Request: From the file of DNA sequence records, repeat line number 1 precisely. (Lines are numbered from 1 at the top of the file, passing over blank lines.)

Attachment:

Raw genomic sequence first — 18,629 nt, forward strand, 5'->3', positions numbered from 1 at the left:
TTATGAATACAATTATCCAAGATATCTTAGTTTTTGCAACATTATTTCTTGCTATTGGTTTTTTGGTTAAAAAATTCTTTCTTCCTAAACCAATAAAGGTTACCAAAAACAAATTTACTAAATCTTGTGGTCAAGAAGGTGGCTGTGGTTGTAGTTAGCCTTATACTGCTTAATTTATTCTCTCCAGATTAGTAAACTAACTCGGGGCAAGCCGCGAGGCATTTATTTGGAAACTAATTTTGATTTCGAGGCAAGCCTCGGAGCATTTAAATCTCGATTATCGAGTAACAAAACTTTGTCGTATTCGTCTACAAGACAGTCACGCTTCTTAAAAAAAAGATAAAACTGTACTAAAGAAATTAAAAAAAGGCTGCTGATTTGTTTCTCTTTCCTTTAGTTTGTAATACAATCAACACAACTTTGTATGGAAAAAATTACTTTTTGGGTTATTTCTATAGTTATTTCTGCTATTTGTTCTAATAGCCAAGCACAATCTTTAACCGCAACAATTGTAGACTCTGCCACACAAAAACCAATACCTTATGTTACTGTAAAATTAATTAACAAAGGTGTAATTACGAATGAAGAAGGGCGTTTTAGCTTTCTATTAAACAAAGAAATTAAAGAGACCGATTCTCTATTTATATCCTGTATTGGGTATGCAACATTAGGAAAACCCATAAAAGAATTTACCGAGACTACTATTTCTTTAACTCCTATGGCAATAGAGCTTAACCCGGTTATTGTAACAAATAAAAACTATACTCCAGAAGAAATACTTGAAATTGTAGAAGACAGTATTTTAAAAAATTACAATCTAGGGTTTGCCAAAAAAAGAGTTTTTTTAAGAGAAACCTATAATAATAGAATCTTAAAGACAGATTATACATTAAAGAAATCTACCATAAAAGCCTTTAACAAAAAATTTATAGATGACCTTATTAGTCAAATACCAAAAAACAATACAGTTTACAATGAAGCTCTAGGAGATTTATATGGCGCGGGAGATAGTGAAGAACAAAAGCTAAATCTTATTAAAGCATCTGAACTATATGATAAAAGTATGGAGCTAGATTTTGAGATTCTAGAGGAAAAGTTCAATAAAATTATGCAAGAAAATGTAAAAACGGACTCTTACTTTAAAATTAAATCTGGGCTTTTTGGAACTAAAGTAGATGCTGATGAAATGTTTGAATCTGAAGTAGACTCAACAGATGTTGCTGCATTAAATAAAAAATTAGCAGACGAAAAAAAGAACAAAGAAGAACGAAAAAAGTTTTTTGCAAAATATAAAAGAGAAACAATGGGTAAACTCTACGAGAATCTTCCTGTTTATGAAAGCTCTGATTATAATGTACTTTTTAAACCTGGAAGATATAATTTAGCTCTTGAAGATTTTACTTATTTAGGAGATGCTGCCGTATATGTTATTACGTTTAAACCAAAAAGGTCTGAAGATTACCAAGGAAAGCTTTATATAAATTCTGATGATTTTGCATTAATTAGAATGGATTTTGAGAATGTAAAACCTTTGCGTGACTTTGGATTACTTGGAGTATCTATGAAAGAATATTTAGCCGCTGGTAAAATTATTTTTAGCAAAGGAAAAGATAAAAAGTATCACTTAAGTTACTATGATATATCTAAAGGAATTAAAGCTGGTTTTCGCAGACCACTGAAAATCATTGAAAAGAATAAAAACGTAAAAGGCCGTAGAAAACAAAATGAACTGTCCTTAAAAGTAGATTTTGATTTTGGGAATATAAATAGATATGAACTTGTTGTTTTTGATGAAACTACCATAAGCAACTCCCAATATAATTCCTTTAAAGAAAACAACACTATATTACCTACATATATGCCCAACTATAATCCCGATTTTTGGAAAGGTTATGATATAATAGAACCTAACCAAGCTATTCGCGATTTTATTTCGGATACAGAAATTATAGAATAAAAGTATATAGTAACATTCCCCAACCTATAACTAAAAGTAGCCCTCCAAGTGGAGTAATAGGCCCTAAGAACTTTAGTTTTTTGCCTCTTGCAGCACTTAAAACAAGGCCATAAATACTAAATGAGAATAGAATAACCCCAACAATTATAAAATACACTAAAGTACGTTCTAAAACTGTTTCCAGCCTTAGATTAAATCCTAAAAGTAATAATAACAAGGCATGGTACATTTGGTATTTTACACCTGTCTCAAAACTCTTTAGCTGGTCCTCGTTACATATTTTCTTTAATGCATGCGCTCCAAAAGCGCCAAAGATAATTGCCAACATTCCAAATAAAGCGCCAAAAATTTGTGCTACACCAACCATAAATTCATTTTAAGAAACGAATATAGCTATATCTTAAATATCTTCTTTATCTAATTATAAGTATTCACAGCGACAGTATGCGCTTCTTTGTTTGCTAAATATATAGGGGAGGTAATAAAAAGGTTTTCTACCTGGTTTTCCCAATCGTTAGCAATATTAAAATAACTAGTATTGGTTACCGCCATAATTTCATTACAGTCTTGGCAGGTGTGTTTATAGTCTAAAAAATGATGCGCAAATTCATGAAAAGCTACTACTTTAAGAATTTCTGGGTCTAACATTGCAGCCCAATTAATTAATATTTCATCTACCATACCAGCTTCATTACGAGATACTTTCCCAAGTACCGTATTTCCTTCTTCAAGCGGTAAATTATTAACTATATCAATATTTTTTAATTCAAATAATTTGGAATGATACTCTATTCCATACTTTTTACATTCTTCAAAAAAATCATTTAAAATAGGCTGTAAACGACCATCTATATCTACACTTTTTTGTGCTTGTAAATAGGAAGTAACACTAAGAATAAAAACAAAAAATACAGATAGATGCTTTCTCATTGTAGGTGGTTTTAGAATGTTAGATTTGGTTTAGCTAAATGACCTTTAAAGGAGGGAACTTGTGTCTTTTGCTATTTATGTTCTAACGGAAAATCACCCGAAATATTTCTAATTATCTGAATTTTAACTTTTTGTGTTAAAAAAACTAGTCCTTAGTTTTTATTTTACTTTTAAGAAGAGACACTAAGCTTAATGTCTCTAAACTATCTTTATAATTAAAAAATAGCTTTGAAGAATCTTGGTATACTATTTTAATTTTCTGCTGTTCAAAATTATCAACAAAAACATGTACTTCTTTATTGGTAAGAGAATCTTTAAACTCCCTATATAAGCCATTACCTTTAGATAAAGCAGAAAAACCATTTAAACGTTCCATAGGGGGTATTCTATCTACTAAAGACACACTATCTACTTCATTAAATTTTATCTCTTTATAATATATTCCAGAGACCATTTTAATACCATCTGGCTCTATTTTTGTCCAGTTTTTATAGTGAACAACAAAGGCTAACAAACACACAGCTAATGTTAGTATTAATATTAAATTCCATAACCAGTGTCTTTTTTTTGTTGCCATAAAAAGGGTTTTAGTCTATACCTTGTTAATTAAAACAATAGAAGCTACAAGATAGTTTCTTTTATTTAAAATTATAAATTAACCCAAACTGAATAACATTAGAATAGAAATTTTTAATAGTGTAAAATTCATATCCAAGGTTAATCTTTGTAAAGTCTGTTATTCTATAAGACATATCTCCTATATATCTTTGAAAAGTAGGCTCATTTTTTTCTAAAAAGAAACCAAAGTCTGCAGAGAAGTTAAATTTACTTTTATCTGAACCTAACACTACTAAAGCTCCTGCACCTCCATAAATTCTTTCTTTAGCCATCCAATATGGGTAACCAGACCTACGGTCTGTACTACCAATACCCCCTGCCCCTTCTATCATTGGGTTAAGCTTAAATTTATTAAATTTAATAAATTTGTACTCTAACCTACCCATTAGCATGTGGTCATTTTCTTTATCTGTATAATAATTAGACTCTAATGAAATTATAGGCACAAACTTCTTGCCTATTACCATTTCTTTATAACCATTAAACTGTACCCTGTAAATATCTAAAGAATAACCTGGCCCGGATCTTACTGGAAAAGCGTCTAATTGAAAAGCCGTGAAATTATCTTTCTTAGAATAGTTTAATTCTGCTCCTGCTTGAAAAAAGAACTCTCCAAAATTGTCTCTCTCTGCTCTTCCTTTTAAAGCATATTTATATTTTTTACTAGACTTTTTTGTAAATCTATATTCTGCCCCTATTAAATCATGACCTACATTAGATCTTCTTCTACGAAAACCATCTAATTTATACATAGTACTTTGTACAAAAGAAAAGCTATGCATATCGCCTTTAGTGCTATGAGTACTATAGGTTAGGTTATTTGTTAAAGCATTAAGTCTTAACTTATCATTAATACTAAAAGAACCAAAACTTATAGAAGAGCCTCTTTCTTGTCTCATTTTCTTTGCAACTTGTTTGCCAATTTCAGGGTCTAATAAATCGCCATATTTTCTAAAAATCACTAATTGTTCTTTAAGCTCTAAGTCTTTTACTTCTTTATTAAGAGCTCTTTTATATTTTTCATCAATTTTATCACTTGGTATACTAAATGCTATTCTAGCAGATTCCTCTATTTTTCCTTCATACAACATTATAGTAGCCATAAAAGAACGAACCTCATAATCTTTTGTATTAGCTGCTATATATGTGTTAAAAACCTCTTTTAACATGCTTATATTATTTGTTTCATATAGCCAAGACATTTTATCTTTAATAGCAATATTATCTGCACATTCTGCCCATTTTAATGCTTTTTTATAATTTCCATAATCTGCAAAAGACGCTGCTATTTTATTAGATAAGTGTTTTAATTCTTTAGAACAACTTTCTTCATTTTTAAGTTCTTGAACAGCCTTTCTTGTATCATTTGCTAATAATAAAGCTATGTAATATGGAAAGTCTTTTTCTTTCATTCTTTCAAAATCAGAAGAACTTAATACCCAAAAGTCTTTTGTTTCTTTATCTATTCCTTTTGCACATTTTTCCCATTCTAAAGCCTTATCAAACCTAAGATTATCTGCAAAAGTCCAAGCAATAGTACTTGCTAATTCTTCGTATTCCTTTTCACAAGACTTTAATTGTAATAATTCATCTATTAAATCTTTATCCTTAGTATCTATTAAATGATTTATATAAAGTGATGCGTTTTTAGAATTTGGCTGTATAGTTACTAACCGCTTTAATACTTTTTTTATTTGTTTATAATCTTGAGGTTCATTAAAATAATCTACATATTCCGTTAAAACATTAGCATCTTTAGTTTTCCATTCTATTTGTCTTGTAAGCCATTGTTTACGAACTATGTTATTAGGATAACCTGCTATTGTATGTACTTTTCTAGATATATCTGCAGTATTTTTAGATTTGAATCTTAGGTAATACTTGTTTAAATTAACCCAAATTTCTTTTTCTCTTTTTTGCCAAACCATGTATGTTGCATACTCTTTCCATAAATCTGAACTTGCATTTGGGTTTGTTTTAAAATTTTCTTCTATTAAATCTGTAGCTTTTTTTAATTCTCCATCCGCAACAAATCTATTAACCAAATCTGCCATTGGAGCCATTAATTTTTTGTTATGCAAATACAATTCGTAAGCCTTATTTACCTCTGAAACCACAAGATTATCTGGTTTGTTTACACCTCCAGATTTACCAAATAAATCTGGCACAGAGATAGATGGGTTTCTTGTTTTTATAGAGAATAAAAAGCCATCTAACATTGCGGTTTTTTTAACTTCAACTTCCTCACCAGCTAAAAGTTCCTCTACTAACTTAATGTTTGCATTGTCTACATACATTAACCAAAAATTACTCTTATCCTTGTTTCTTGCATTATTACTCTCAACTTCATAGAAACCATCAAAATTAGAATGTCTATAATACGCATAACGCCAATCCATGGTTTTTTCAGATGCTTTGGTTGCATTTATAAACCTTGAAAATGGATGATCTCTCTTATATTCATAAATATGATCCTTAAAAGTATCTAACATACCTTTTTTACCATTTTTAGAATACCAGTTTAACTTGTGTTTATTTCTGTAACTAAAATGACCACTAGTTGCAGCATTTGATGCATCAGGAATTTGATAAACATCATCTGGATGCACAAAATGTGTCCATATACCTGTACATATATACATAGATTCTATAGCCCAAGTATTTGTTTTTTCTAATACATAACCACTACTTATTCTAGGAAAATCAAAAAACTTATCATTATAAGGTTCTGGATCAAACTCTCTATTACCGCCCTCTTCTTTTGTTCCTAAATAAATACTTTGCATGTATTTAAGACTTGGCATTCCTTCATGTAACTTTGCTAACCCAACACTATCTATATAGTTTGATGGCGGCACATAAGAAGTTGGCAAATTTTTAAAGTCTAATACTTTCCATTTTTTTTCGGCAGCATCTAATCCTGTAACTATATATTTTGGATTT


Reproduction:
Raw genomic sequence first — 18,629 nt, forward strand, 5'->3', positions numbered from 1 at the left: